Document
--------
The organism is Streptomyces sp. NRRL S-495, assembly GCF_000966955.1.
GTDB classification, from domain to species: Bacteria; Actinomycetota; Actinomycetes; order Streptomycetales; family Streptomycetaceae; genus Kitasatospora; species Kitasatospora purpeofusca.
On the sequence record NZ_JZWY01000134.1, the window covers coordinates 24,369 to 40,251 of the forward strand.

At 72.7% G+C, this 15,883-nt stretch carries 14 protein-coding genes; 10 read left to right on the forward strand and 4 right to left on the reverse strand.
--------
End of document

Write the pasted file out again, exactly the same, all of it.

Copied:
The organism is Streptomyces sp. NRRL S-495, assembly GCF_000966955.1.
GTDB classification, from domain to species: Bacteria; Actinomycetota; Actinomycetes; order Streptomycetales; family Streptomycetaceae; genus Kitasatospora; species Kitasatospora purpeofusca.
On the sequence record NZ_JZWY01000134.1, the window covers coordinates 24,369 to 40,251 of the forward strand.

At 72.7% G+C, this 15,883-nt stretch carries 14 protein-coding genes; 10 read left to right on the forward strand and 4 right to left on the reverse strand.